As Cape Cod fades into the distance, we pass by other ships going to-and-from Nantucket, like this freight-only ferry also run by the Steamship Authority:
It isn't long before we're completely out of sight of land.
I've heard it said that the sea is the greatest wilderness there is, which always seemed like an odd statement to me. But you definitely feel it on the Eagle, as it gently rocks from side to side over the vast white-capped ocean.
"Well, at least I'm doing better than on my first trip," says a man into his cell-phone sitting in a booth nearby, apparently fighting off seasickness as he works on his computer. "I decided to stay in my truck last time. Big mistake!"
As the Eagle rolls over the ocean's gentle swells, it does take a bit of vigilance to keep walking in a straight line.
Our time out-of-sight of land is short, but it's just long enough to leave thoughts of the mainland behind as the first hints of Nantucket come into view outside the smudgy window.
They soon take shape as Nantucket's fantastically remote Great Point Lighthouse...
From that moment on, it's as if a whole new world unfolds before our very eyes.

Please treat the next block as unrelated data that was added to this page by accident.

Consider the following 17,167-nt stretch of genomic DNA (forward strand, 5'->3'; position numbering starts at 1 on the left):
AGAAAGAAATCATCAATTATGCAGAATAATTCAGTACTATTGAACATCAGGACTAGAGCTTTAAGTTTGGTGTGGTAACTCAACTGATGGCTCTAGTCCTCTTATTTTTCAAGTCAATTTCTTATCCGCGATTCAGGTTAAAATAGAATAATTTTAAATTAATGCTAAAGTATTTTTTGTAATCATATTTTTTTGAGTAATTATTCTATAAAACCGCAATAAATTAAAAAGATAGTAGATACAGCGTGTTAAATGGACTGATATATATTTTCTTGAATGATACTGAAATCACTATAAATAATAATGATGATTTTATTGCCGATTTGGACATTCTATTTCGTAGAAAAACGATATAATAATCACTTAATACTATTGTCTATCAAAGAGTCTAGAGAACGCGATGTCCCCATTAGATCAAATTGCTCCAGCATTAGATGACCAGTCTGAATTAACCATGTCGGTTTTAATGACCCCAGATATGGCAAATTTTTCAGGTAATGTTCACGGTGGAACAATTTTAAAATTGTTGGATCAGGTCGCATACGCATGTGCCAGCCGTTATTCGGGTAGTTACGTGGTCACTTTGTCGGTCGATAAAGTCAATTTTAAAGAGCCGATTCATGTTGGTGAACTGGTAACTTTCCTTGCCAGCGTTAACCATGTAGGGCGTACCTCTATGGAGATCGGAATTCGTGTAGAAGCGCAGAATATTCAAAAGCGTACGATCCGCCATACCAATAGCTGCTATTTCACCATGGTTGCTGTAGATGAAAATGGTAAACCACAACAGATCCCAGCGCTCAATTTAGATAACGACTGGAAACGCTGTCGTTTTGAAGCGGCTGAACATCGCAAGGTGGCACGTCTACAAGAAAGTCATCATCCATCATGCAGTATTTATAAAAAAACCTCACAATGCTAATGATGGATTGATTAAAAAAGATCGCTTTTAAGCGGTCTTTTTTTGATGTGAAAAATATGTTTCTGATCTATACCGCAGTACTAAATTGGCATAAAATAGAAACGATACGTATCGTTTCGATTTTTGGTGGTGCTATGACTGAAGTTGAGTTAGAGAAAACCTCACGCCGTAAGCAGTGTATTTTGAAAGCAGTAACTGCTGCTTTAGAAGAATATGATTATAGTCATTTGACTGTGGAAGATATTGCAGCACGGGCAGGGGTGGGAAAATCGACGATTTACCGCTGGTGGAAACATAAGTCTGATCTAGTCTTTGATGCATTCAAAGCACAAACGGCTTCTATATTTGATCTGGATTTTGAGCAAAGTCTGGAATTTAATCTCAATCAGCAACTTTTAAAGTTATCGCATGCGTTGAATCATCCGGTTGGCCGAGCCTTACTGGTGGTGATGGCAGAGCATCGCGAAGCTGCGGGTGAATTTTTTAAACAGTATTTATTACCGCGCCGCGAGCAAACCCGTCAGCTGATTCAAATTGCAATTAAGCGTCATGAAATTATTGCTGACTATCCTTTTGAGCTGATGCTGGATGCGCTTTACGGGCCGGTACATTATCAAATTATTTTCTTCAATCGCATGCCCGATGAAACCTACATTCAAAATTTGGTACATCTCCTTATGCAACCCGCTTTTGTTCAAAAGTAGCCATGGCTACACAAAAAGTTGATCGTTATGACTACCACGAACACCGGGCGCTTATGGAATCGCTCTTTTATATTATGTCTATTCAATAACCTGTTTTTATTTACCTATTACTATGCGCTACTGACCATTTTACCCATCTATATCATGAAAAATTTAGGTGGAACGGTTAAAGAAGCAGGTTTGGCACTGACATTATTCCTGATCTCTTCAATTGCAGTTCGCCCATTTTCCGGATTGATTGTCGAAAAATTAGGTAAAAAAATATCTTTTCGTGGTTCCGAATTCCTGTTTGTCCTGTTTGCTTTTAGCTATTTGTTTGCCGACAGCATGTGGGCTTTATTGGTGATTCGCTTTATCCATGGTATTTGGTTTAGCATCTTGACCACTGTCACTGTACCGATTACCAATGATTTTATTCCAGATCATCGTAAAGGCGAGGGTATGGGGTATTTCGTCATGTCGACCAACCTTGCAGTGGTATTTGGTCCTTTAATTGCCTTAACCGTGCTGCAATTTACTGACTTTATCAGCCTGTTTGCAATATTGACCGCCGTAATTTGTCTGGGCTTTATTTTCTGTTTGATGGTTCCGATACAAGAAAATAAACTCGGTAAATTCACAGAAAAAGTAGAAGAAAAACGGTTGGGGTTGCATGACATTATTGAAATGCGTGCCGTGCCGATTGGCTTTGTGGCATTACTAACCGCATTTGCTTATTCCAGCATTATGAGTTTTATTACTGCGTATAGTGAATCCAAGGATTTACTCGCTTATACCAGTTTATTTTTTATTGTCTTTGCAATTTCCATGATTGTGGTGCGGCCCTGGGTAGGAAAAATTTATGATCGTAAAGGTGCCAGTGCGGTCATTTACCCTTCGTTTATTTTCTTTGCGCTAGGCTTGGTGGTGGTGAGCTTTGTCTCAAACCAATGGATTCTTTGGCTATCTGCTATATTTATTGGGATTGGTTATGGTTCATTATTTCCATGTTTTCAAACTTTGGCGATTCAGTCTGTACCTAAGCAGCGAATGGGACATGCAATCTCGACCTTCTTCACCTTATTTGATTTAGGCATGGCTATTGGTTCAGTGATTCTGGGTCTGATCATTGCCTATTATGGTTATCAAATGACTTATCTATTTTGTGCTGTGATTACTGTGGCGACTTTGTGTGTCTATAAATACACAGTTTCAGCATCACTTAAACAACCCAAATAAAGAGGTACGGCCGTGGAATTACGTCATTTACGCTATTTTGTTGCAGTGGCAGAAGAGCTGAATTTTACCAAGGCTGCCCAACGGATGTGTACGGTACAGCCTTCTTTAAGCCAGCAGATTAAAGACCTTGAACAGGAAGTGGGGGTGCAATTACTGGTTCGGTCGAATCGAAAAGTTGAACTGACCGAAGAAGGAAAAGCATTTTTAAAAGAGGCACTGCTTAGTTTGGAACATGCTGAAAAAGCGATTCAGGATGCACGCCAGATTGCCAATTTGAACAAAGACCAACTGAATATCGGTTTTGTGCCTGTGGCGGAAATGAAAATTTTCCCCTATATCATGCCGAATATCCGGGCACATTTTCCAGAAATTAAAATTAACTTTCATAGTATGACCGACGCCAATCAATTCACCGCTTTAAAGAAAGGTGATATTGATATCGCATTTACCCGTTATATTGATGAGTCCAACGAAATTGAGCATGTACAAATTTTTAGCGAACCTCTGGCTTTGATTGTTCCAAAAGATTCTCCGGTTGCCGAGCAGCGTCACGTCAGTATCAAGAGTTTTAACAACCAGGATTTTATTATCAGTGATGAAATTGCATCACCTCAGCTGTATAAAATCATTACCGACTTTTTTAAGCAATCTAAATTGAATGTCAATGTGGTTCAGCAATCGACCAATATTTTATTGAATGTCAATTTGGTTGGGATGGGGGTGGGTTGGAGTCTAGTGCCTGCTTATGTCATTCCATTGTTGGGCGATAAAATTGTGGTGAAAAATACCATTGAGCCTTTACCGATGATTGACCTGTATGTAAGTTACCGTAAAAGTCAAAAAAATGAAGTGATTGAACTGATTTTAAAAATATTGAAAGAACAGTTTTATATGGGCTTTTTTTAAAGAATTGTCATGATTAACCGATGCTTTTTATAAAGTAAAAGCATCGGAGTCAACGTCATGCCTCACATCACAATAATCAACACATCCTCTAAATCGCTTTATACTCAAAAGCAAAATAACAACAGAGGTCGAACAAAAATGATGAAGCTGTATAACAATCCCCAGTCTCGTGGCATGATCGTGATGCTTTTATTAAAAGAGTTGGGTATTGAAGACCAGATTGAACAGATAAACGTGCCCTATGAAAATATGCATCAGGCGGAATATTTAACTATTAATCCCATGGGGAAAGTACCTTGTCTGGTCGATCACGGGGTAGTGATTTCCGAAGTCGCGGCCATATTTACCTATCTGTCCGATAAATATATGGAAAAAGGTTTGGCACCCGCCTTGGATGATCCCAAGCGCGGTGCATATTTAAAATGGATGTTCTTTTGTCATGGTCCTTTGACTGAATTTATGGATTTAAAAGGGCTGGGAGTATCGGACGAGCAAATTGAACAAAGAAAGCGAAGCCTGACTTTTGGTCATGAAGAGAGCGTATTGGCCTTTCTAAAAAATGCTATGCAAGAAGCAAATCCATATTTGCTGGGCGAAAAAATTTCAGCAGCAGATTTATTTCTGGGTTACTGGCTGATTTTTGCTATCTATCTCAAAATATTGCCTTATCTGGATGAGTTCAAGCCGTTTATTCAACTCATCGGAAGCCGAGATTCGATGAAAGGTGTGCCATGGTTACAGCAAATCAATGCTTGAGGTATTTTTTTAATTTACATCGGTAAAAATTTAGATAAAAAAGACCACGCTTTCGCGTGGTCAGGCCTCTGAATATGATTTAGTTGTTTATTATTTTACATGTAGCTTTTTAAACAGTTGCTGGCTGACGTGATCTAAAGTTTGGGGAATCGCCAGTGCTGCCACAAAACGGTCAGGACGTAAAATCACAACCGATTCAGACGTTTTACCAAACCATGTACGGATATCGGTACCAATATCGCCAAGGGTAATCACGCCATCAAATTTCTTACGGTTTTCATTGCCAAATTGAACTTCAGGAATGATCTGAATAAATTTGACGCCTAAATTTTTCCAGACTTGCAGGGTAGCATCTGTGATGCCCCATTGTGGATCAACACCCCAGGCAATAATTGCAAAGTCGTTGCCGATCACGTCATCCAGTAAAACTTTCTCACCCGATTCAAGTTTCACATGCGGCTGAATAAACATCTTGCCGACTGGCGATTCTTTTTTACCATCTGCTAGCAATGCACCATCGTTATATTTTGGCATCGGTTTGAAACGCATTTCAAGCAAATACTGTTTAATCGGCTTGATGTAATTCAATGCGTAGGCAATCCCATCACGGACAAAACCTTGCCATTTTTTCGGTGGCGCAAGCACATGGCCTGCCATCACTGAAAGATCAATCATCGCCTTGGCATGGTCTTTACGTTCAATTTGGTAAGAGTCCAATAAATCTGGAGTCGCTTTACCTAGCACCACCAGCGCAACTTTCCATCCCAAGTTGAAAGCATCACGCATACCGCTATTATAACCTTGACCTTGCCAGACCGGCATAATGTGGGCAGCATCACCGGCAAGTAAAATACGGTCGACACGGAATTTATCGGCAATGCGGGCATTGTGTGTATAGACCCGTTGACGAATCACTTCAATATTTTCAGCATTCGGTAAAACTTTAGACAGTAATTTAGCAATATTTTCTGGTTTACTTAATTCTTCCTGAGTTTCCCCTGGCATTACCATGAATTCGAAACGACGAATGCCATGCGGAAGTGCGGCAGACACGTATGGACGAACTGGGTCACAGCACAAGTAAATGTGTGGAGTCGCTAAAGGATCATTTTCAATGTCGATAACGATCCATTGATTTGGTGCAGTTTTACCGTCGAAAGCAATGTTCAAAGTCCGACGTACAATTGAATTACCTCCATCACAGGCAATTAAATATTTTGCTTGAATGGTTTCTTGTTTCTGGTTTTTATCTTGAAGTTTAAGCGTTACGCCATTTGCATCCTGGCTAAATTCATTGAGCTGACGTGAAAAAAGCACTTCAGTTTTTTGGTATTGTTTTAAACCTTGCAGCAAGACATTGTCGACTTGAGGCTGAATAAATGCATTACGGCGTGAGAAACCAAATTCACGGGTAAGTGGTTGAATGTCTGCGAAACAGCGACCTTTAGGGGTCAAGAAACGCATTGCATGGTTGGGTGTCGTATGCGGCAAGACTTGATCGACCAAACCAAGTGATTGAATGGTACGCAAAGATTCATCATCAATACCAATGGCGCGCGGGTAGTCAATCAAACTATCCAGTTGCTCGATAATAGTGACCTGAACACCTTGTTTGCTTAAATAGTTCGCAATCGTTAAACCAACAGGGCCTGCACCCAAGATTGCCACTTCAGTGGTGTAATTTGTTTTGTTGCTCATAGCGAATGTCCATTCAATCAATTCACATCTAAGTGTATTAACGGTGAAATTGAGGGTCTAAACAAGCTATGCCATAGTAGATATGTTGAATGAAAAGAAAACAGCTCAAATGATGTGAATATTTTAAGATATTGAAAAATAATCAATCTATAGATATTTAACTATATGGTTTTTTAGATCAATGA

After our two-hour ferry crossing, it's a bit of a shock seeing not only a sandy island emerge from the horizon, but a busy town.
We make a gentle turn around the little harbor light...
... and slowly approach the Nantucket Steamship Authority terminal.
And with a very nice thud, the Eagle has docked, lines and ramps are secured by the Steamship Authority staff -- and we're officially on Nantucket!
After carrying my Brompton and bag off board, I being the quick process of unfolding the bike and attaching the bag to the frame's carrier block as trucks unload from the ferry's hold.
"That's so cool!" I hear someone call out from above as I complete the Brompton unfolding show. I look up, and see that it's coming from a porter on the ferry. "I've been wondering how that works for the whole trip!"
I call out my thanks, hop on my Brompton, and ride into town.